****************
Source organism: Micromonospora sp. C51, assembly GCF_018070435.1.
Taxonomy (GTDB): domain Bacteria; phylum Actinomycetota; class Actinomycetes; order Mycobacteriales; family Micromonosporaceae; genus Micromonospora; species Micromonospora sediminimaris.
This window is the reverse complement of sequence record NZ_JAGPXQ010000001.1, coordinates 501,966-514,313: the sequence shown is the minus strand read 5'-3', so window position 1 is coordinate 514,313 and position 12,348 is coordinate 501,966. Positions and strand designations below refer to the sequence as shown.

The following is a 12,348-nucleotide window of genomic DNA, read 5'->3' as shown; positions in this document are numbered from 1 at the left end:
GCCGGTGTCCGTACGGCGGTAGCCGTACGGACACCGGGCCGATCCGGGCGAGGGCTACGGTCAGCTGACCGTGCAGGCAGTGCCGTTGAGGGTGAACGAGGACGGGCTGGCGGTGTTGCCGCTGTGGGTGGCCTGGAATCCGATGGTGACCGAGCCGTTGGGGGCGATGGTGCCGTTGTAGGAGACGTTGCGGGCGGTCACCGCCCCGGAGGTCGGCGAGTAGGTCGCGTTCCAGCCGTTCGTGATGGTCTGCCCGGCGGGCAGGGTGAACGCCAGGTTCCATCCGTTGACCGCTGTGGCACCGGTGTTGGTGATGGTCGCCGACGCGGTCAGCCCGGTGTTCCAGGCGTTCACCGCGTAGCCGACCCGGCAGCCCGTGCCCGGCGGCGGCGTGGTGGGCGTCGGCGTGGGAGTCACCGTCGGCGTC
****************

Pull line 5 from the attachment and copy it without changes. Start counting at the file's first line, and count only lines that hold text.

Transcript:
GCCGGTGTCCGTACGGCGGTAGCCGTACGGACACCGGGCCGATCCGGGCGAGGGCTACGGTCAGCTGACCGTGCAGGCAGTGCCGTTGAGGGTGAACGAGGACGGGCTGGCGGTGTTGCCGCTGTGGGTGGCCTGGAATCCGATGGTGACCGAGCCGTTGGGGGCGATGGTGCCGTTGTAGGAGACGTTGCGGGCGGTCACCGCCCCGGAGGTCGGCGAGTAGGTCGCGTTCCAGCCGTTCGTGATGGTCTGCCCGGCGGGCAGGGTGAACGCCAGGTTCCATCCGTTGACCGCTGTGGCACCGGTGTTGGTGATGGTCGCCGACGCGGTCAGCCCGGTGTTCCAGGCGTTCACCGCGTAGCCGACCCGGCAGCCCGTGCCCGGCGGCGGCGTGGTGGGCGTCGGCGTGGGAGTCACCGTCGGCGTC